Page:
UBC’s University Librarian is the first Canadian to head an organization that has been the global voice of the library and information profession for more than eight decades.
Earlier this month, Ingrid Parent became the President of the International Federation of Library Associations and Institutions (IFLA) for a two-year term. A UBC graduate, Parent first became involved with IFLA in 1993 while working at the National Library of Canada. She has held many roles at IFLA since then, and has served as the President-elect for the past two years.
“In the two years of my IFLA Presidency I had the pleasure of working intensively with Ingrid Parent in her role of IFLA President-elect,” says outgoing President Ellen Tise. “I have the faith that the presidency of Ingrid Parent will highlight IFLA’s role as an inclusive global voice of libraries.”
“It is a great honour to be elected to this international position,” says Parent. “It is a tribute to, and recognition of, the significant contribution that Canadian library professionals have made to IFLA activities in the past, and will continue to make in the future.”
IFLA, founded in 1927 and headquartered in The Hague (Parent will remain based in Vancouver during her presidency), features more than 1,600 members from 120 countries. It is the only organization that speaks for library associations, institutions and librarians around the world (see www.ifla.org for more information).
Since joining UBC Library in 2009, Parent has spearheaded a digital agenda that has included the hiring of a Director of Library Digital Initiatives and the opening of a new Digitization Centre. The Centre’s current priorities include the digitization of some of British Columbia’s earliest newspapers and using digital media to chronicle Chinese Canadian history.
Parent is also leading the implementation of a five-year strategic plan to ensure that the Library remains vital to communities at UBC and beyond (see http://strategicplan.library.ubc.ca for more information).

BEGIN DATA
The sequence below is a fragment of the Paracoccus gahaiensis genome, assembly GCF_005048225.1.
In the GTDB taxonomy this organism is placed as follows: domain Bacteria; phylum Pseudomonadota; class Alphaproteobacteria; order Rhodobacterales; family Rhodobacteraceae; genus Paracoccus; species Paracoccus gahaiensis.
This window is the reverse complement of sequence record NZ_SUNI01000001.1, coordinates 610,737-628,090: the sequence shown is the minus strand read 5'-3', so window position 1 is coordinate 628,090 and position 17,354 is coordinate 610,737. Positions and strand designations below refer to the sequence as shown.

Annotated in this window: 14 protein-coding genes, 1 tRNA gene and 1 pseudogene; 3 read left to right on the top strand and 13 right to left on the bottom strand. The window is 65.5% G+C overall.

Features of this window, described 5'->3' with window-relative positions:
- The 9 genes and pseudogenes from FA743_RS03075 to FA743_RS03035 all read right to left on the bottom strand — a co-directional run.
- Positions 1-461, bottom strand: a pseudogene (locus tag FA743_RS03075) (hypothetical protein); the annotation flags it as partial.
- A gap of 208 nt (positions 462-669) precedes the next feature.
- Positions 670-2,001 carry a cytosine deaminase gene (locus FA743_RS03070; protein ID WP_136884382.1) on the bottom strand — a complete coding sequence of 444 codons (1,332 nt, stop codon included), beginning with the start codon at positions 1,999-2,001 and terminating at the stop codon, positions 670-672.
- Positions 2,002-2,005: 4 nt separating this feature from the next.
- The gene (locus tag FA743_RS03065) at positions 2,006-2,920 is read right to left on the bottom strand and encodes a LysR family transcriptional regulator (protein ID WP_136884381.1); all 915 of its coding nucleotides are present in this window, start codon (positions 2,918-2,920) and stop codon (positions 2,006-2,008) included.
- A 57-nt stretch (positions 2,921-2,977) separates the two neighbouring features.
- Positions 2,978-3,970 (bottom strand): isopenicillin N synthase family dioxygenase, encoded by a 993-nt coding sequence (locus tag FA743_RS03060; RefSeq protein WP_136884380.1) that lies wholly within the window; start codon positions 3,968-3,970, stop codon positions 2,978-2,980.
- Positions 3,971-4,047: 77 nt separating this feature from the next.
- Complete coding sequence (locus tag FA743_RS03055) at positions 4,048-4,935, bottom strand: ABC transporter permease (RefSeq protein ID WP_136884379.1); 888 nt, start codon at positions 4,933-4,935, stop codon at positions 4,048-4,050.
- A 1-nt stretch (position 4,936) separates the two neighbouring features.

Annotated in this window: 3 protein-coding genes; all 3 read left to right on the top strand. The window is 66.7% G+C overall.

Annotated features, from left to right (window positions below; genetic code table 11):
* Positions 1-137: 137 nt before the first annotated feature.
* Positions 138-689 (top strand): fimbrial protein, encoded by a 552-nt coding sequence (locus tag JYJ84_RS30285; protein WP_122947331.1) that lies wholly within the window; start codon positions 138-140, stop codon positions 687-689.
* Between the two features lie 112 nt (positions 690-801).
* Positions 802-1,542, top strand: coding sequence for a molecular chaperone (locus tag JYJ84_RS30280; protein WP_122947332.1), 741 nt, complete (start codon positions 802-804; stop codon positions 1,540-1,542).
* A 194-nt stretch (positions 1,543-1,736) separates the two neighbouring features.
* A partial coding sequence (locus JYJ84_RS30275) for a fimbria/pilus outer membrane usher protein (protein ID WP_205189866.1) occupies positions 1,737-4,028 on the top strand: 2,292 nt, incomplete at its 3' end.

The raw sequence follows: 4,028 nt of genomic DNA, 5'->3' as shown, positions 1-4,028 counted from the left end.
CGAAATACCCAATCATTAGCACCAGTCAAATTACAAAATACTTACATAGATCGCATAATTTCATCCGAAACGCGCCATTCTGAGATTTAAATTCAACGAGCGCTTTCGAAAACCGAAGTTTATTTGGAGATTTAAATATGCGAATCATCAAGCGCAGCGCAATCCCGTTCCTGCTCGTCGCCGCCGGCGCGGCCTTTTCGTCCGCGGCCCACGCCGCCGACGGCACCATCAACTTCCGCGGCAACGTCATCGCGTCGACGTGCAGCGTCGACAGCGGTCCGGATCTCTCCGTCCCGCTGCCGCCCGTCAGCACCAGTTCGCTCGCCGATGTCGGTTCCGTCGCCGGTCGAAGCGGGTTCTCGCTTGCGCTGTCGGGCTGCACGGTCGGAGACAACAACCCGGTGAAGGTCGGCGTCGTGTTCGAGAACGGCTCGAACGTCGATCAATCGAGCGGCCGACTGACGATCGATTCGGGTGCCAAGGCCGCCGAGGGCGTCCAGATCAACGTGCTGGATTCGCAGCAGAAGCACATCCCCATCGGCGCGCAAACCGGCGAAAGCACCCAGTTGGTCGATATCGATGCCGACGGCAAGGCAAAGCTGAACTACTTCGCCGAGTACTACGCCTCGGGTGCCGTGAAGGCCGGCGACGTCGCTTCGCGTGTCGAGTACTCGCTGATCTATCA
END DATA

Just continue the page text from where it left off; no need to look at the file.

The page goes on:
“The drivers and priorities in the information profession that I see in my daily job as University Librarian significantly influence my vision for IFLA,” says Parent. “I hope to also bring IFLA values and activities to Canada and to UBC.” She plans to host an IFLA conference on Indigenous knowledge next year at UBC (Aboriginal engagement is one of the commitments outlined in the University’s strategic plan).
The theme of Parent’s IFLA presidency is Libraries: A Force for Change. “I believe that libraries have the power to change people’s lives and thus change communities and society,” she says. “And it often starts with one person, one book, one helping hand in a library or a drop-in centre.”
At IFLA, Parent will focus on some of the organization’s key activities stemming from its strategic plan. These include understanding and managing information in the digital world; creating a leadership development program; developing advocacy programs through alliances; expanding IFLA’s multilingual capacity; and aiding in the recovery and protection of cultural heritage.
In 2010, IFLA made several visits to Haiti following a devastating earthquake. Parent visited Haiti last summer as part of IFLA’s mission, an experience she describes as “very emotional, yet inspirational.”
After earning her BA in Honours History and a library science degree from UBC, Parent relocated to eastern Canada, where she held increasingly senior positions, including the role of Assistant Deputy Minister at Library and Archives Canada.
Parent came to UBC Library shortly after winning an award from the Canadian Association of Research Libraries for Distinguished Service to Research Librarianship. She also recently received an honorary doctorate from the University of Ottawa.
About UBC Library
UBC Library advances research, learning and teaching excellence by connecting communities within and beyond UBC to the world’s knowledge. The Library, a high-ranking member of the Association of Research Libraries (ARL), has 21 branches and divisions, and is the largest library in British Columbia. Its collections include more than six million volumes, nearly 551,000 e-books, more than 846,000 maps, audio, video and graphic materials, and more than 97,000 serial titles. The Library provides access to expanding digital resources and houses an on-site digitization centre. For more information, visit www.library.ubc.ca.